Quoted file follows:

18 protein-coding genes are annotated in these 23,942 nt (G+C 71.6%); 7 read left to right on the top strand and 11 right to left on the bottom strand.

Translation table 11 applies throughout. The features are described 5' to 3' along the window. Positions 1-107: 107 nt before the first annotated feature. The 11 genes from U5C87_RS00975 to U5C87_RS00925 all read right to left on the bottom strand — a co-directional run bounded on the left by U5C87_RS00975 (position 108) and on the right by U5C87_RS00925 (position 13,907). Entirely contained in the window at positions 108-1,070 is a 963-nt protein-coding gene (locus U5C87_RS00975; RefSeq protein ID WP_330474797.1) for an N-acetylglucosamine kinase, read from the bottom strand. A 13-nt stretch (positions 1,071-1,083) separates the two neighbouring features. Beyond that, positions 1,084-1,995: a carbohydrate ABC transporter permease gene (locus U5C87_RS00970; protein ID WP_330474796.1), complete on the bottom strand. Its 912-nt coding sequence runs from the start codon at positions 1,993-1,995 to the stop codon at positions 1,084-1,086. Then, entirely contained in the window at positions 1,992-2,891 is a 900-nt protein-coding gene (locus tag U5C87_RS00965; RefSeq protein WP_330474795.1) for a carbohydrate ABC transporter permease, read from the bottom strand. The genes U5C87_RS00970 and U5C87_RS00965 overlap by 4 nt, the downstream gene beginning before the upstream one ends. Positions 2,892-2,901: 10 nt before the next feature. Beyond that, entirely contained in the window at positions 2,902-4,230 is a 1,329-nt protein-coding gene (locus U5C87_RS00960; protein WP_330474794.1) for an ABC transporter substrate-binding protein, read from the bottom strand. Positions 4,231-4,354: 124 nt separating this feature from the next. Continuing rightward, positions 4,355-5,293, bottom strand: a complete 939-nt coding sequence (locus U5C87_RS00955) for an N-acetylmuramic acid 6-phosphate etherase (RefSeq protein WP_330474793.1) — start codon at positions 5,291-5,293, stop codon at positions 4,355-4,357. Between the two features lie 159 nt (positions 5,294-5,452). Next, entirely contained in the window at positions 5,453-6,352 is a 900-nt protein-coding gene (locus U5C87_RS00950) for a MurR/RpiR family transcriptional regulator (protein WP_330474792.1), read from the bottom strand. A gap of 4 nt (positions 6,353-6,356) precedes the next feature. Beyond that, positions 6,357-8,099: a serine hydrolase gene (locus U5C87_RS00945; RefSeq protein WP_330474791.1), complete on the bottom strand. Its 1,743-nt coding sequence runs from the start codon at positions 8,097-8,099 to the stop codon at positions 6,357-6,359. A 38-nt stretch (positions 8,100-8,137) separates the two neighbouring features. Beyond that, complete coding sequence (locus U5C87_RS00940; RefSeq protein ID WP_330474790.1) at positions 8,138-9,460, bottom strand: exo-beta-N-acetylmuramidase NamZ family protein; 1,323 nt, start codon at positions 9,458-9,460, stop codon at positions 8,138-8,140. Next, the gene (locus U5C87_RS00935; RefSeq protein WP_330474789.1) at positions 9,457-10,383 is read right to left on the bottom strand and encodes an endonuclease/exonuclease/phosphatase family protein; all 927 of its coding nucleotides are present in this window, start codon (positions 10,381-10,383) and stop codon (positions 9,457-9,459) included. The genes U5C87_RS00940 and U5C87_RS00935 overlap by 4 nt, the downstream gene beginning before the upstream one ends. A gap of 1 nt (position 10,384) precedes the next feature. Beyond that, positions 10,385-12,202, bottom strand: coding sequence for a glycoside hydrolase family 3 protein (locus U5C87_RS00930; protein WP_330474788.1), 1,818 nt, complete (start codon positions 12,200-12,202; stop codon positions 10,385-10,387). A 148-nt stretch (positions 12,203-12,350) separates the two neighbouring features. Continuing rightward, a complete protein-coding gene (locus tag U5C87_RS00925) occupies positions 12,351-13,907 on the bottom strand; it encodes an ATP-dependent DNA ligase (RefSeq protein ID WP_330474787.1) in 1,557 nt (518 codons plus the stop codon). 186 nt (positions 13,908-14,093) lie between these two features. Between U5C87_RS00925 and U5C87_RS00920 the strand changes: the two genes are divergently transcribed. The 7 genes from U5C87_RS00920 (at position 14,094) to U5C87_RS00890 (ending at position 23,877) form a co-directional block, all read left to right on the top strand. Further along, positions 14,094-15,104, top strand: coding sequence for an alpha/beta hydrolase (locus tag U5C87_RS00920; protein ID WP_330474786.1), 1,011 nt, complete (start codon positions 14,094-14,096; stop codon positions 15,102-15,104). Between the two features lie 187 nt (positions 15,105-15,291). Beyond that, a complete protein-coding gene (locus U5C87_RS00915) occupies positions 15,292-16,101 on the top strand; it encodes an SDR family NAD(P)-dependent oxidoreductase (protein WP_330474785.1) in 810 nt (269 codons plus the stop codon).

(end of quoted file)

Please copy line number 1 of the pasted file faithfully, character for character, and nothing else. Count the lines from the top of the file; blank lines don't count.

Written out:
18 protein-coding genes are annotated in these 23,942 nt (G+C 71.6%); 7 read left to right on the top strand and 11 right to left on the bottom strand.